Busted Oven Baked Pasta

By Katherine

That is a landscape

That is a landscape

It had been awhile since I made a nice dinner for Greg, so I decided to splurge on some nice ricotta (Chicago John we will make our own soon) and use up some prosciutto. But first I needed to get some ash and debris out of the bottom of the oven that was leftover from cleaning. And that’s when things went horribly wrong as the TV journalists like to say. Apparently a heating element should only be lifted so high. Big spark. Big yell. Big bill?

Greg said without a hint of irony: “You’re lucky you weren’t electrocuted.” Thankfully we have friends who live in the neighborhood who let us use their kitchen. Still, I think the universe is telling me to leave the pasta to Greg.

Baked Rigatoni with Ricotta, Peas and Prosciutto

  • 1 lb rigatoni, cooked slightly less than al dente
  • 8 oz mushrooms, quartered
  • 2 oz prosciutto, diced
  • 2 cloves garlic, minced
  • 2 tbsp white wine
  • 6 oz frozen peas
  • 1/2 cup Romano, plus extra for the top
  • 2 oz mozzarella
  • 15 oz ricotta
  • 1 egg
  • 1/4 cup heavy cream
  • 2 tbsp oregano
  • salt/pepper
  • olive oil

Heat about a tablespoon of olive oil in large skillet over medium heat. Add garlic and give a quick stir. Add mushrooms and give a quick stir. Add wine to keep them from sticking. Cook mushrooms until they release their water, about five minutes. Add prosciutto and cook until crisp, about two minutes. Stir in peas and cook until warmed through, about two or three minutes. Set aside. In a large bowl, mix ricotta, 1/2 cup Romano, cream, egg, oregano and salt and pepper to taste. Stir in pasta until well coated. Mix in meat and vegetable mix. Pour into a 9 by 13 pan. Top with mozzarella and dust with more Romano. Cook at 350 until heated through, about 20 minutes.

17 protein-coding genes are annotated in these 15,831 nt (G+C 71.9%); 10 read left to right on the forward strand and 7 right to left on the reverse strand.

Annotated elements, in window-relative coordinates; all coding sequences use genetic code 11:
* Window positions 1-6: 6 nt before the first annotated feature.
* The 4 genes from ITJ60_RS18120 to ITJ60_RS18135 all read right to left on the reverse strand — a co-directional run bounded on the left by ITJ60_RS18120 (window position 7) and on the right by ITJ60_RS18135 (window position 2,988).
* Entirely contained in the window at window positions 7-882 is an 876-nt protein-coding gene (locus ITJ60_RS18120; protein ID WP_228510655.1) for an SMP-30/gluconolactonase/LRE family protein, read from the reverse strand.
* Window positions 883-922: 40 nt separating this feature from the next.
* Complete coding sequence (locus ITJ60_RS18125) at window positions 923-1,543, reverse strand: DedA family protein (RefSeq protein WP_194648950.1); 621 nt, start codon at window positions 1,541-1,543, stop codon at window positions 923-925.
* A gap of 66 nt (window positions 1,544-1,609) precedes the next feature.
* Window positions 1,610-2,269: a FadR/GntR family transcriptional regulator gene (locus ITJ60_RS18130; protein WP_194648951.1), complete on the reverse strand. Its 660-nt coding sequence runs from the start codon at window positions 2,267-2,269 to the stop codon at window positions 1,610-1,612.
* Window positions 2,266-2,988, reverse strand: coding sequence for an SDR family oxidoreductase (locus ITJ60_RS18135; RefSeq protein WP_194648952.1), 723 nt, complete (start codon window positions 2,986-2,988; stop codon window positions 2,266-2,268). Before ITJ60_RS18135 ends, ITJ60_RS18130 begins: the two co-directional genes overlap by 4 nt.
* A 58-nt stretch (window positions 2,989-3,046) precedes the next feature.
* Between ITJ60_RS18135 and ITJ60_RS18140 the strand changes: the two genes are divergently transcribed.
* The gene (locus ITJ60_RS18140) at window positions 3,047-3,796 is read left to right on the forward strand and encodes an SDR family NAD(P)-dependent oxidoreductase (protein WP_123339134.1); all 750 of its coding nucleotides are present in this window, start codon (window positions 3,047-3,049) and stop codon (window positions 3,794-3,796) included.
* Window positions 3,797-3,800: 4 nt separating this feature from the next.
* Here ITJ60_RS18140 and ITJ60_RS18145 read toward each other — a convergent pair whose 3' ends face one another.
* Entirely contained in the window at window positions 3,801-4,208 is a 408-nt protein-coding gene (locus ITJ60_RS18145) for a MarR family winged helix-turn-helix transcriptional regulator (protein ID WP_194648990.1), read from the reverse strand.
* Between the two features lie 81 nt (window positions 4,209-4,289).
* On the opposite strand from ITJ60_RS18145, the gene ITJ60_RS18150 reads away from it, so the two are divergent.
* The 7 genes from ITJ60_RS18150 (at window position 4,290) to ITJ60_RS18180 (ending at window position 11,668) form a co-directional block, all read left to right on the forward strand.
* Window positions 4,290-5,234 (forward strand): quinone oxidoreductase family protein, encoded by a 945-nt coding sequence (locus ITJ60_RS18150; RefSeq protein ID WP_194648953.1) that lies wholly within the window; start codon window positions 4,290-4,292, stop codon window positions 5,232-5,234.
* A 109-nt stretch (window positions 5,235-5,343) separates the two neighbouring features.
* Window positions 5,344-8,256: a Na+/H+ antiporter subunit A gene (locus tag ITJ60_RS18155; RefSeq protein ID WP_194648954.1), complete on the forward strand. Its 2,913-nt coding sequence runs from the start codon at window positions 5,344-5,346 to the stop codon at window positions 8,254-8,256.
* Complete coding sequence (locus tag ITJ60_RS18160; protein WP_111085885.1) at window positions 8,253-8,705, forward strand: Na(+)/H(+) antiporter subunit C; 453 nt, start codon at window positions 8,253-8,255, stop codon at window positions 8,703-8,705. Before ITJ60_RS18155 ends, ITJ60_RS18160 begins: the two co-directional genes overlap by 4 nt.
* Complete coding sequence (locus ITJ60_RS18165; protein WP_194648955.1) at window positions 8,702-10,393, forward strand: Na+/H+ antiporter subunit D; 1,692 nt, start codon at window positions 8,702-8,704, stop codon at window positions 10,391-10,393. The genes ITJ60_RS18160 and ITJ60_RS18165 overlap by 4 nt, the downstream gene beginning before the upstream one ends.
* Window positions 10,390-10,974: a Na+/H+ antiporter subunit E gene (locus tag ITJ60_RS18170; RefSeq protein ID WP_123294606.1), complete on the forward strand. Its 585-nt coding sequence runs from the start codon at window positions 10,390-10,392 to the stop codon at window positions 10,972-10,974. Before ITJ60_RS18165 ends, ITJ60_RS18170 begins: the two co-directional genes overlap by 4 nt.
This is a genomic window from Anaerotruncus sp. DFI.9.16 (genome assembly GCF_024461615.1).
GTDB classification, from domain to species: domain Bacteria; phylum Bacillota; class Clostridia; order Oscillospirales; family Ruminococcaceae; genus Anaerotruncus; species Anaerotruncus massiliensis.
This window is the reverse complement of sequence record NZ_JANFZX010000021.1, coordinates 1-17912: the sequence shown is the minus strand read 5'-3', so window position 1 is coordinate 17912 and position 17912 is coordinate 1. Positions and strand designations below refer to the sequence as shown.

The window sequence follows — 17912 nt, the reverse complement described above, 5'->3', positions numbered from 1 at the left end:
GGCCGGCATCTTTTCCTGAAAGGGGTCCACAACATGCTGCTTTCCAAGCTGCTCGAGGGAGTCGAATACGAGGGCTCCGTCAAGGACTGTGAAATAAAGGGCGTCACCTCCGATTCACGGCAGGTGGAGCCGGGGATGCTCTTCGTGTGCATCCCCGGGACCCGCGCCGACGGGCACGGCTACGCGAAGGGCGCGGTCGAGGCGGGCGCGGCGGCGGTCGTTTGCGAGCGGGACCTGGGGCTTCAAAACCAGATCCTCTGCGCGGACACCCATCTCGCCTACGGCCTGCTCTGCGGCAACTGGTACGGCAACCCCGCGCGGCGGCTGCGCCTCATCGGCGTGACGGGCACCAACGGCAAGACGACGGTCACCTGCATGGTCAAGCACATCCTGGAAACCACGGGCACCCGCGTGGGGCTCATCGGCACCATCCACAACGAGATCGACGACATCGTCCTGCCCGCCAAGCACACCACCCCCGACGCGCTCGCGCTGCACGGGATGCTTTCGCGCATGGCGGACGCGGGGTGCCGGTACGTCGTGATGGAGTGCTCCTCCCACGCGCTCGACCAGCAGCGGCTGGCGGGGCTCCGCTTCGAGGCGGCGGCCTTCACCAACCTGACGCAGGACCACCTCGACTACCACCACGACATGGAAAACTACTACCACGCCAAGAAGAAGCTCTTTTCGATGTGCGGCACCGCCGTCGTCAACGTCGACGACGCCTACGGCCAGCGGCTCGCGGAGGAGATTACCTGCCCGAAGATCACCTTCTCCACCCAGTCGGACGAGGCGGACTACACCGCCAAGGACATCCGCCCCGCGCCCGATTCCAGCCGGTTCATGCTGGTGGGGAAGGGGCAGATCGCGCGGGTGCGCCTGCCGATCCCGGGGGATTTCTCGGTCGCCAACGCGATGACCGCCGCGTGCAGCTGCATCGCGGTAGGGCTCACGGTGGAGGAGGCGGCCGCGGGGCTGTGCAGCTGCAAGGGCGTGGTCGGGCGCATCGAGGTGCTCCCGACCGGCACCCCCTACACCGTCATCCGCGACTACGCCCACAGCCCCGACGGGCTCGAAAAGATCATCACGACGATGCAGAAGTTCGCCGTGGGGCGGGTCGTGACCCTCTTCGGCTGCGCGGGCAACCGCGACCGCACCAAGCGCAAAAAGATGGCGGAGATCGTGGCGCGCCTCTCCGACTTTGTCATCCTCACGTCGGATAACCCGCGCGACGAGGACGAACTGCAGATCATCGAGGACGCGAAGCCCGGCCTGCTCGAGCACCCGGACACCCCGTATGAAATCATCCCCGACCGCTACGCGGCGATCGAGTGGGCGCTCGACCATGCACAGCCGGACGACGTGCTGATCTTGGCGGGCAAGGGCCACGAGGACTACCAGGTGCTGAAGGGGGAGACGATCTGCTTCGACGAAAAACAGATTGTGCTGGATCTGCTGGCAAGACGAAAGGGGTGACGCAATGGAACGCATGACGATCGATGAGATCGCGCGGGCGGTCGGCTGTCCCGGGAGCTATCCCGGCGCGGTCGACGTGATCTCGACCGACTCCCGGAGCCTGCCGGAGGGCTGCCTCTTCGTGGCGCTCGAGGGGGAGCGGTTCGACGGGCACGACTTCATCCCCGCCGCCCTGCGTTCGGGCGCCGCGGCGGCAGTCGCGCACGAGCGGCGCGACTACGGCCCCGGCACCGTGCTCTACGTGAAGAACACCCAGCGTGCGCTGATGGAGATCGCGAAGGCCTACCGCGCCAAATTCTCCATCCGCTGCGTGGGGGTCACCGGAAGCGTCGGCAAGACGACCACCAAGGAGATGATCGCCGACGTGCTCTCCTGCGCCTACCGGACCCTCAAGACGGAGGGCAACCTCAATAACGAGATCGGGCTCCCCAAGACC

About Rufus' Food and Spirits Guide

This blog attempts to collect some of the things I try to create with food and booze. Sometimes I succeed and sometimes I fail. My hope is to entertain and maybe help people think a little harder about what they decide to eat and drink.
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15 Responses to Busted Oven Baked Pasta

  1. A_Boleyn says:

    I’m glad nothing more serious than breaking the heating element happened. The pasta dish sounds very tasty. Did the friend mention mean that you baked the pasta in their stove?

  2. sallybr says:

    So glad you were not harmed, apart from the huge shot of adrenaline that I’m sure flowed through your system big time! πŸ˜‰

    great looking pasta, I am also thinking of making my own ricotta sometime, hopefully soon….

  3. Ruth says:

    Glad you are okay. The pasta looks excellent

  4. nijah06 says:

    That Looks Delicious I wish I can some

  5. Been there, done that…the oven-thing, that is. That was when I learned I could actually UNPLUG the heating element. At least Greg didn’t laugh at you, like my ex did to me…
    Fabulous pasta πŸ˜€

    • Cecile says:

      No kidding… it can be taken out? And all these years I’ve been trying to clean “around” it? That does make sense though, because the heating elements come out of the stove!

  6. egg me on says:

    Oh gees! The things we do for supper. Glad you’re okay, and it seems the pasta turned out just fine.

  7. Eek – glad you’re ok though! Great pasta dish and well worth making even with a fully functioning oven πŸ™‚

  8. Cecile says:

    I’m still a bit freaked out that we almost “lost you”!! Wow – that was scary… Glad you’re OK.
    This pasta recipe looks fabulous…. but I don’t plan to make my own ricotta any time soon. (Sorry Chogo John!)
    Just a moment ago I printed out “jjbegonia’s” recent recipe for baked rigatoni with red sauce and chicken. And I’m going to print this recipe as ’cause I’m going to shop for the ingredients for BOTH recipes!

  9. Kristy says:

    Oh! I hate scares like that. One is too many. Glad you’re okay. I’m sure this comforting dish fit the bill. πŸ™‚

  10. ChgoJohn says:

    Having seen the next post, I’ll steer clear of the oven thing altogether, other than to say I’m glad you weren’t hurt, Kathryn. I love peas and prosciutto in pasta, adding ricotta — even store-bought πŸ™‚ — would add a nice creaminess. This is a good dish and it will be perfect for any number of the cold days ahead.

  11. Pingback: Sunday Suppers: One Dish Wonders | Rufus' Food and Spirits Guide

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